Peace and Justice in Gaza: The Ontological Debate
Dr. Robert D. CranePosted Jan 22, 2009 •Permalink • Printer-Friendly Version
Peace and Justice in Gaza: The Ontological Debate
by Dr. Robert D. Crane
It is amazing what can result from a discussion about Gaza. Some of the victims of Israel’s sustained crime against humanity ask for peace, while others demand justice before there can be any peace.
Some observers from afar seek peace through a new Universal Peace Foundation. Others seek it through the justice of an Abraham Federation in order to sublimate the issue of two sovereignties in one land.
Advocates for peace as the highest goal object that the pursuit of a federation of two people in one state is a dream. Supporters insist that any other solution is even dreamier.
Advocates of a Gandhian Universal Peace Foundation come from the Subcontinent. They reflect a viewpoint popular among Buddhists. They object to the limited geographic nature of the Abraham Federation, as distinct from the Universal Peace Foundation, which is universal. The real issue, however, is whether peace or justice is the ultimate goal. A subsidiary issue is whether justice in the sense of right order based on transcendent values is the only real source of peace.
At bottom, this is an issue of moral theology. It raises the issue of immanence versus transcendence in religion. The term Universal Peace Foundation would be more appropriate for peoples whose spiritual awareness comes from both Hinayana and Mahayana Buddhism, which are commonly thought to reflect immanence in the sense that there is no other world than the one we live in. The former, the Hinayana, teaches that one must distance oneself from attachment to the material world, which in Catholic spirituality is the entropic via negativa or apophatic way. The latter, the Mahayana, teaches that this is merely the first step toward nirvana, which is nothingness in the sense of no-thingness, i.e. transcendence. This is the via positiva or via affirmativa, the cataphatic way, which is popularly known as the “yes” approach to life. This, in turn, leads to Tantayana or Tibetan Buddhism, which is the highest level of human life on this earth and completes the circle in the sense that then one’s highest desire and happiness will come from bringing justice to the world.
This tripartite vision of spirituality is at the heart of so-called Western thought, but politically it has always been a minority phenomenon. In the West, this is called Celtic spirituality, best typified in Christianity by Meister Eckhart, who succeeded Thomas Aquinas in the chair of philosophy at the University of Paris and taught that salvation is creativity plus justice or creativity at justice-making. For this, of course, he was excommunicated by the Avignon Pope, which indeed was a great honor. These distinctions are present in every world religion, but are perhaps best explained on pages 44-45, 182-184, and 197 of the 579-page book Breakthrough: Meister Eckhart’s Creation Spirituality in New Translation, with introduction and commentary by Matthew Fox, Doubleday, 1980.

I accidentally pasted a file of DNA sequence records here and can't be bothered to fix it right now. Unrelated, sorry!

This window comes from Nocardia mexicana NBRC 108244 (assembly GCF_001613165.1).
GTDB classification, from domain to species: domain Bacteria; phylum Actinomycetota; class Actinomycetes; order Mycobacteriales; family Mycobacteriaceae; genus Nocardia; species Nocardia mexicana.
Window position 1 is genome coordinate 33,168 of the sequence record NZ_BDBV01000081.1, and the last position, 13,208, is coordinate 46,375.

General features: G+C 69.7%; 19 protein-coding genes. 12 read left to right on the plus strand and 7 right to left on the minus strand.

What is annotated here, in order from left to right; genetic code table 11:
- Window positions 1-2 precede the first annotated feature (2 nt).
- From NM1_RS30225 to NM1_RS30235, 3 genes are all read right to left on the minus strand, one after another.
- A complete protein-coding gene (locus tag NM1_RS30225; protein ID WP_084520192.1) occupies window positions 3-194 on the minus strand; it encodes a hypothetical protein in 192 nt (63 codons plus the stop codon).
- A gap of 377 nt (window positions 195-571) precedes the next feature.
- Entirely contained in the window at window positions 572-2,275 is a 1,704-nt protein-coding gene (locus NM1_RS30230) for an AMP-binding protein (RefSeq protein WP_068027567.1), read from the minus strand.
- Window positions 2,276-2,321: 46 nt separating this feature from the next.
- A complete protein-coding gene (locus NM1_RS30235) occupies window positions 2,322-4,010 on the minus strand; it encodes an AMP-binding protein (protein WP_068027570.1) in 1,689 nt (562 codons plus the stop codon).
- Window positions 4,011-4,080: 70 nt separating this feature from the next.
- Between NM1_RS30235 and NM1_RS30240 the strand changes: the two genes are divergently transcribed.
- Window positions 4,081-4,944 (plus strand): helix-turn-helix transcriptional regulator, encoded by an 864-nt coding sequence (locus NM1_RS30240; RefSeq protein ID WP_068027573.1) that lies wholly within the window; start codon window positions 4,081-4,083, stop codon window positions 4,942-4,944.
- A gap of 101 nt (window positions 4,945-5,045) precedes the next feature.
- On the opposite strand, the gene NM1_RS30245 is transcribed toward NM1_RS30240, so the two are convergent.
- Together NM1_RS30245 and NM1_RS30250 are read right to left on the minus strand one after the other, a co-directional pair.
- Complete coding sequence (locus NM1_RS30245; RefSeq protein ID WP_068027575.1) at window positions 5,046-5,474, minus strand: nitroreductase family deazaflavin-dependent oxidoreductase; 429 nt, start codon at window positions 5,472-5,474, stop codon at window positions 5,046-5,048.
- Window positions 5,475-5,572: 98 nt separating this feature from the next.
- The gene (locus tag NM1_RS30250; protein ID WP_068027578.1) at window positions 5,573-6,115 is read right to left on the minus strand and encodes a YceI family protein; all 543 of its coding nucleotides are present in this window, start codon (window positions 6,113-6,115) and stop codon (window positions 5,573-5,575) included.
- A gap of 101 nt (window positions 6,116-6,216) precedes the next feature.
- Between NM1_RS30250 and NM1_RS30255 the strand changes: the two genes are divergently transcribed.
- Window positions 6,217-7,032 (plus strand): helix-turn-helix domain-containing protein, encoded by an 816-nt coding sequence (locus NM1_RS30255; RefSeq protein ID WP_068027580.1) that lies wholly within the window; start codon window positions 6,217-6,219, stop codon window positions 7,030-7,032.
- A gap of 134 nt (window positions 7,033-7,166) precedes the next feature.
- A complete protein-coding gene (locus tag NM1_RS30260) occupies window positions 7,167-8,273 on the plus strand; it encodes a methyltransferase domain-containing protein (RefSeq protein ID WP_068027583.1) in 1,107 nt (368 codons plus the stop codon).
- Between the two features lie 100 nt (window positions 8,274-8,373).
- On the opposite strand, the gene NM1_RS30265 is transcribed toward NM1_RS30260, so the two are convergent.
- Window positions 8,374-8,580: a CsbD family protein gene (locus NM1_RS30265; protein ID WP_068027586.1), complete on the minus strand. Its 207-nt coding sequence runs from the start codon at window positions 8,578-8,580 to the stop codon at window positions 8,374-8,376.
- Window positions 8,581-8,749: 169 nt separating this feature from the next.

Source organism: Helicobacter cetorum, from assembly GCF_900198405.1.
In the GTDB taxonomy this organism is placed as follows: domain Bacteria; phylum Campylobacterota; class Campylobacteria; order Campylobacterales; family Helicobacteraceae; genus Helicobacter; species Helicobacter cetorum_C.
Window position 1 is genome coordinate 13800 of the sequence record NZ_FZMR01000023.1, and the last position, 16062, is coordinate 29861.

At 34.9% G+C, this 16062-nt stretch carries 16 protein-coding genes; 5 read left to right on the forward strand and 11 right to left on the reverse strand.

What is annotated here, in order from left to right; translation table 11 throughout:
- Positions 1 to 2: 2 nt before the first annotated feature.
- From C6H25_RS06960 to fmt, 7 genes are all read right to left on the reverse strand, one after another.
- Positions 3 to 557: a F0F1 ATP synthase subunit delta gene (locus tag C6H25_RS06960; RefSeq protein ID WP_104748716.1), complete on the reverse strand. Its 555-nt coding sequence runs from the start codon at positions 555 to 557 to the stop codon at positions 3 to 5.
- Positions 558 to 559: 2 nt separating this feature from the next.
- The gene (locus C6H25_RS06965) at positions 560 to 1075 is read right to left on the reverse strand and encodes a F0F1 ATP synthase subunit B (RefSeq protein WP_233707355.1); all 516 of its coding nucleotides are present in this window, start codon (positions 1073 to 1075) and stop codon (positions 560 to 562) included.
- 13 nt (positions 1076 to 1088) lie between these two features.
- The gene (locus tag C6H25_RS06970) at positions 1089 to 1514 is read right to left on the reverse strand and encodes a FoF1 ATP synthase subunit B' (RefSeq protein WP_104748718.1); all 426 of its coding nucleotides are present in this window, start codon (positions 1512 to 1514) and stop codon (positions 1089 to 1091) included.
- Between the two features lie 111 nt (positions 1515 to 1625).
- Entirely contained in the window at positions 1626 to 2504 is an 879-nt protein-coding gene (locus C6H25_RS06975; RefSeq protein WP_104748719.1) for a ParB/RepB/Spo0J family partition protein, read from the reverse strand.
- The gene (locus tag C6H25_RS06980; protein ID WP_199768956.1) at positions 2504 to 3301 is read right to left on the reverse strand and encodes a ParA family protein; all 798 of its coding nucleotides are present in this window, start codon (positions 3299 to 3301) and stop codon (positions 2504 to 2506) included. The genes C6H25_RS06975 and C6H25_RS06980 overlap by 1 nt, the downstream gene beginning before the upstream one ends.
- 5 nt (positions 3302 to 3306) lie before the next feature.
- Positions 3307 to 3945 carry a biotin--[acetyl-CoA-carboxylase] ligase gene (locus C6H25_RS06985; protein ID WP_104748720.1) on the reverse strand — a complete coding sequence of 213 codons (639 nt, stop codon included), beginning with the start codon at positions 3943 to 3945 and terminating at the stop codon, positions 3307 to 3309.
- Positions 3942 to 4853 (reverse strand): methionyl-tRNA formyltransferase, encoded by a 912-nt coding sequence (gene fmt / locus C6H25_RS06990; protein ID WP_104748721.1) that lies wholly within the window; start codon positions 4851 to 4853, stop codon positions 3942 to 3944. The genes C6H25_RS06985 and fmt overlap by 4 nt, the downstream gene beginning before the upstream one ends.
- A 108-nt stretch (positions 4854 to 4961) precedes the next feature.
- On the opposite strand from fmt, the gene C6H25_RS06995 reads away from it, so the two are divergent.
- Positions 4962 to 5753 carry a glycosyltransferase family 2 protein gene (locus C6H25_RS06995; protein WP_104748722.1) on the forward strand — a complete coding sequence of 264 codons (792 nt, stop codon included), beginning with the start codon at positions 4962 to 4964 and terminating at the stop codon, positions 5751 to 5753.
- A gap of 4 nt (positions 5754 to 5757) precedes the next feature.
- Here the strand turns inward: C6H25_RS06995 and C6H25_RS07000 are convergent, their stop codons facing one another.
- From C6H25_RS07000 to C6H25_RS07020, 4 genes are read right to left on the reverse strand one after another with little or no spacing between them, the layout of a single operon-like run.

Meister Eckhart was a Dominican and I am still a Franciscan (perhaps the only Muslim Franciscan in the world), which means that we are supposed to fight each other as our two orders (tariqat) have good-naturedly done for many centuries, but we have no real differences, nor do we differ at all from the greatest of Christian spiritual teachers, Saint John of the Cross from Andulusia, who borrowed his insights and all his terminology directly from Shaykh Abu’l Hassan al-Shadhili of North Africa. As discussed in my 212-page book, The Natural Law of Compassionate Justice: The Islamic Perspective, Shaykh al-Shadhili was a contemporary of Saint Thomas and founded the only great Islamic Sufi Order to originate outside of Central and Southwest Asia.
This universal approach to spirituality means that peace and justice are interdependent. The question then is, which is the chicken and which is the egg. Of course, my solution to this conundrum is that the driving causative force is the rooster. The rooster here is the force of energy, which materialistic quantum physicists say is the ultimate reality as distinct from matter. Others say that energy is both an attribute and a manifestation of the Will of God as a still higher reality.
This is why Muslims say that the ultimate value is our free-will submission to the Will of God, because this is our purpose. Superficially this would seem to indicate a self-centered or solypsistic Divinity, verging even on autism. Jewish mystics, however, best typified today by Rabbi Michael Lerner and his magazine Tikkun, say that we are embarked on a joint venture with God to manifest and even create ultimate reality, of which both God and every human, unlike the angels, are independent actors or causes. Some Muslim mystics understand this to explain why God revealed in the Qur’an, “I have created you to know Me.”
In the metaphysics of transcendence, to know God is to know and practice justice. In the metaphysics of immanence, to know God is to know peace. But justice is creative, and peace is not. Peace is for the afterlife. Justice is for the here and now.